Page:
More than a hundred young girls were poisoned by gas on Wednesday March 1 in schools in Iran, after a series of similar cases since November which has aroused growing emotion in the country, according to local media.
Pupils from seven girls' schools in the northwestern city of Ardabil were indisposed in the morning by gas fumes and 108 people were taken to hospital, the head of the department said. hospital of the latter to the Tasnim press agency.
The general condition of the students, who suffered from breathing difficulties and nausea, is evolving favorably, he said. The media also reported new cases of poisoning in at least three establishments in Tehran.
In a high school in Tehransar, in the west of the capital, students were "poisoned by the projection of a kind of spray", explained, for its part, the Fars news agency, which quotes parents of 'students. The same source reported the mobilization of emergency services on site.
800 students affected since the end of November
According to estimates given on Wednesday by spokeswoman for the parliamentary health committee, Zahra Sheikhi, nearly 800 students have been affected since the first cases of respiratory poisoning in the holy city of Qom in late November, including four hundred others in Boroujerd (West). According to the results of toxicological examinations provided by the Ministry of Health and cited by a deputy, the toxic substance used in Qom was composed in particular of N2 gas, based on nitrogen, used in industry or as agricultural fertilizer.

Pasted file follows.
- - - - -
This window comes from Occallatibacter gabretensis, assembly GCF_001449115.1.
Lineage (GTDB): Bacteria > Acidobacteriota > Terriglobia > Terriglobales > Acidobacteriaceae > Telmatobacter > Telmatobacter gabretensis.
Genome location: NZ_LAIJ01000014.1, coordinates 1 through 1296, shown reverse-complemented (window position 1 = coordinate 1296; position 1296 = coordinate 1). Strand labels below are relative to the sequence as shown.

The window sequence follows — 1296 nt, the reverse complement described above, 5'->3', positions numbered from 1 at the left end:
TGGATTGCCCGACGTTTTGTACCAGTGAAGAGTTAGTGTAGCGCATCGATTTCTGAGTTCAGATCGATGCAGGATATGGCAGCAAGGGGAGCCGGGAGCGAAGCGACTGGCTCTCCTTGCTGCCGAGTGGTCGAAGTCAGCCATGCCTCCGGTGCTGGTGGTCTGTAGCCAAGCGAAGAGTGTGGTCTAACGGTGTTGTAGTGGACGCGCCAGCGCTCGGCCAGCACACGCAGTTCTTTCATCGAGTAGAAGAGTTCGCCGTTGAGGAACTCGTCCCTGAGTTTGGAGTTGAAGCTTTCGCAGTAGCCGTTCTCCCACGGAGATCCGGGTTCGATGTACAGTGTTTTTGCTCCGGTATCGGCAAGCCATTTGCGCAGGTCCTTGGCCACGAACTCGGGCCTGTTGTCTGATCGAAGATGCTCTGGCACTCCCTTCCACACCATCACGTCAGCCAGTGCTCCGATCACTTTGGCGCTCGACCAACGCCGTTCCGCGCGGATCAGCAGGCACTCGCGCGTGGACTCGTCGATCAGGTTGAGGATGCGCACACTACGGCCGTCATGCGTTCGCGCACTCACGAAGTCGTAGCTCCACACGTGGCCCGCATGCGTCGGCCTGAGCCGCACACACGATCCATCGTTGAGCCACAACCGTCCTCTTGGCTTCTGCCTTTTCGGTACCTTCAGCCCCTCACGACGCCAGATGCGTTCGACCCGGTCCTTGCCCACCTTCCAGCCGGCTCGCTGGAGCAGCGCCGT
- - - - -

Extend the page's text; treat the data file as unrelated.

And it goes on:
Iranian President Ebrahim Raisi on Wednesday instructed Interior Minister Ahmad Vahidi to "follow up the case as soon as possible" and to "inform" the public about the investigation in order to "sweep away the concerns of families,” according to the presidency website. In the afternoon, Mr. Vahidi announced to the press that the authorities were still investigating "possible responsibility" for the poisonings but that no arrests had yet been made. "So far, we have no definitive report that a specific substance of a toxic nature was used" to poison students, he added.
The case has caused a wave of anger in the country, where voices have denounced the silence of the authorities in the face of the growing number of schools affected. Some schoolgirls were briefly hospitalized but none were seriously affected.
The Ministry of Health explained on Sunday that "certain individuals" were seeking, through these actions, to "close all schools, especially girls' schools". Object of a broad consensus, education for all is compulsory in Iran, where girls even represent a majority of students in universities.